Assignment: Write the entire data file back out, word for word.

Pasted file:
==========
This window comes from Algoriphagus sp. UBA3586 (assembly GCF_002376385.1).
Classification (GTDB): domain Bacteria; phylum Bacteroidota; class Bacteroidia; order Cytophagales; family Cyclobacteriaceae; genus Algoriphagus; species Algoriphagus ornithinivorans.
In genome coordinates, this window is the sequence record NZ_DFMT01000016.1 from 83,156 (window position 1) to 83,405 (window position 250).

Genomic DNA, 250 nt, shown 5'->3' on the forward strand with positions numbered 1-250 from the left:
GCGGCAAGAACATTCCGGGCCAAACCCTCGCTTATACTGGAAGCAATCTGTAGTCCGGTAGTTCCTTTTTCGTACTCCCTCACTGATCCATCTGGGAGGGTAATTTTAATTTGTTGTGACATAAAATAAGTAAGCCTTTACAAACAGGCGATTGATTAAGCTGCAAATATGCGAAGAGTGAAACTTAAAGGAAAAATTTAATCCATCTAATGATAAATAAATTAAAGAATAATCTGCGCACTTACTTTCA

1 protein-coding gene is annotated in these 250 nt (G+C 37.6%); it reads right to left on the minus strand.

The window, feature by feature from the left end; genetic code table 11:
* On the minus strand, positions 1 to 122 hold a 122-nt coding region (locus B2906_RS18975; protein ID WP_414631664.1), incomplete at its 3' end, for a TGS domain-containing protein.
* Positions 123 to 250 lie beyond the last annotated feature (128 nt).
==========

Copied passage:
This window comes from Algoriphagus sp. UBA3586 (assembly GCF_002376385.1).
Classification (GTDB): domain Bacteria; phylum Bacteroidota; class Bacteroidia; order Cytophagales; family Cyclobacteriaceae; genus Algoriphagus; species Algoriphagus ornithinivorans.
In genome coordinates, this window is the sequence record NZ_DFMT01000016.1 from 83,156 (window position 1) to 83,405 (window position 250).

Genomic DNA, 250 nt, shown 5'->3' on the forward strand with positions numbered 1-250 from the left:
GCGGCAAGAACATTCCGGGCCAAACCCTCGCTTATACTGGAAGCAATCTGTAGTCCGGTAGTTCCTTTTTCGTACTCCCTCACTGATCCATCTGGGAGGGTAATTTTAATTTGTTGTGACATAAAATAAGTAAGCCTTTACAAACAGGCGATTGATTAAGCTGCAAATATGCGAAGAGTGAAACTTAAAGGAAAAATTTAATCCATCTAATGATAAATAAATTAAAGAATAATCTGCGCACTTACTTTCA

1 protein-coding gene is annotated in these 250 nt (G+C 37.6%); it reads right to left on the minus strand.

The window, feature by feature from the left end; genetic code table 11:
* On the minus strand, positions 1 to 122 hold a 122-nt coding region (locus B2906_RS18975; protein ID WP_414631664.1), incomplete at its 3' end, for a TGS domain-containing protein.
* Positions 123 to 250 lie beyond the last annotated feature (128 nt).